In addition to the labour force participation rate the employment rate in Finland is also lower than in most of the peer countries. The employment rate in Finland (ca 75%) is nearly 5 percentage points lower than in Sweden, which is similar to Finland in terms of labour market institutions. In Finland, the lower employment rate of women compared to the peer countries is due, in particular, to the mothers of children under 6 years of age, as their employment rate is the lowest in the peer group, despite the high overall employment rate of women. In the Netherlands, ca 80% of the mothers of the under 6-year-olds are employed, whereas in Finland and in Ireland, the corresponding figure is only ca 60%. A special feature in Finland is that compared to the other countries, highly-educated mothers, in particular, are more often out of work.
The countries also have regional differences in employment (Chart 8). Particularly in Sweden, the majority of the population lives in regions with a high employment rate, and even at its weakest, the employment rate matches that found in Finland only in the southern county of Uusimaa. In Finland, a large share of the population lives in regions with low employment rates, whereas in the other countries, with the exception of some French-speaking regions of Belgium and in Austria in the Vienna region, the employment rate does not differ as much between areas with high or low population density. Cross-country differences in urbanisation are however not large if we look at how the population is distributed among cities, population centres and the countryside. In Finland, the majority of the population in the countryside lives far away from areas with high concentrations of workplaces.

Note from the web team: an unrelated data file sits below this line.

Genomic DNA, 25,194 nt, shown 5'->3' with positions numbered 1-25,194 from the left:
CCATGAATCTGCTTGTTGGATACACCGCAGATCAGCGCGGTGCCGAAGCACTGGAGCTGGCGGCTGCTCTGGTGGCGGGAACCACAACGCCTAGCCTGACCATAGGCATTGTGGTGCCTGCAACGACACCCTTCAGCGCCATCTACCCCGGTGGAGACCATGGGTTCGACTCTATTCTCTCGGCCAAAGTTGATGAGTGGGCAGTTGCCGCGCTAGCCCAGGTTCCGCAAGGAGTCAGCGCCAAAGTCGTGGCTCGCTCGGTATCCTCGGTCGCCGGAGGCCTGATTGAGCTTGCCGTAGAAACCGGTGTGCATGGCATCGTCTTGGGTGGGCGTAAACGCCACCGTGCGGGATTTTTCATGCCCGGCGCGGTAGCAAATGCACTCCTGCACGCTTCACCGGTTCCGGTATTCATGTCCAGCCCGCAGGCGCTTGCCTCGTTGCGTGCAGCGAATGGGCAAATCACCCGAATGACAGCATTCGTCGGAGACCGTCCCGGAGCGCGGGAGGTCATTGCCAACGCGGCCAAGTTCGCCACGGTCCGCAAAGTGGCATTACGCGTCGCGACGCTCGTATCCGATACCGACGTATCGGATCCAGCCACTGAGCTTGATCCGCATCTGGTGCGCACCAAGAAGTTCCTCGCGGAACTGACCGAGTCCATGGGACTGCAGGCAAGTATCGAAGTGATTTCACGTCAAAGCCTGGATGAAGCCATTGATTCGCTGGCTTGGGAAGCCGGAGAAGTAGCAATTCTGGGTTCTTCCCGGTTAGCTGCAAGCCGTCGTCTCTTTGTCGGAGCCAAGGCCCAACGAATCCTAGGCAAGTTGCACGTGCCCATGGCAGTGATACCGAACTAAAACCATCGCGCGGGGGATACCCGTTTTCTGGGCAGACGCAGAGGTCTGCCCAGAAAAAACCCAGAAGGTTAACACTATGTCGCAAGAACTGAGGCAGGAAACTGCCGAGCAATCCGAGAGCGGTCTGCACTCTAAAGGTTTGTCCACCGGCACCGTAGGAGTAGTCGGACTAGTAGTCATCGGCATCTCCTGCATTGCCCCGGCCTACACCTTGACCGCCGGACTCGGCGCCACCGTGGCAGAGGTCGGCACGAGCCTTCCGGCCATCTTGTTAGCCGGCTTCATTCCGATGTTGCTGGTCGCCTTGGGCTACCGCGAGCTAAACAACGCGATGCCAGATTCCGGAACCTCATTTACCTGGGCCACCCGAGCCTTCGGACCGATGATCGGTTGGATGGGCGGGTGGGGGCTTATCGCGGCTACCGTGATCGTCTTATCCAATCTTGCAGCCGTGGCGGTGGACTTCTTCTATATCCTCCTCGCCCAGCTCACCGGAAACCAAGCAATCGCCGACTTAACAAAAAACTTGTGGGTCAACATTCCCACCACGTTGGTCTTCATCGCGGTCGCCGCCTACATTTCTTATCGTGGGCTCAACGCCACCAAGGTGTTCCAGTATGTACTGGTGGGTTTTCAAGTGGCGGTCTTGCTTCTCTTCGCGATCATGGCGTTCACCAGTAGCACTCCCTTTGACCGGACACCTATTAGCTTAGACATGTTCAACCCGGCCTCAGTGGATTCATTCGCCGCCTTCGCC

Capital stock drying up in Finland
Private fixed investment contracted during the financial crisis in 2008 and 2009 in all the developed economies, and even since the crisis, such investment has been sluggish. In Finland, developments in the capital stock have since 2008 been even weaker than in most of the peer countries.
The capital intensity of production is a measure of the amount of material and immaterial productive capital per person employed in the economy.According to traditional neoclassical growth theory, an increase in the amount of capital improves labour productivity. However, after a certain point, productivity can be increased effectively only by raising the efficiency of capital usage, but not by increasing the amount of capital. From the start of the millennium until the financial crisis, the capital intensity of manufacturing was the lowest in Finland among all the peer countries except for Austria. The pace of increase in capital intensity was however about the same in all the countries.
Since 2010, the capital stock has remained virtually unchanged in Finland, whereas in the comparison countries, it has typically started to increase again. A particularly strong increase in capital intensity has been witnessed in Sweden.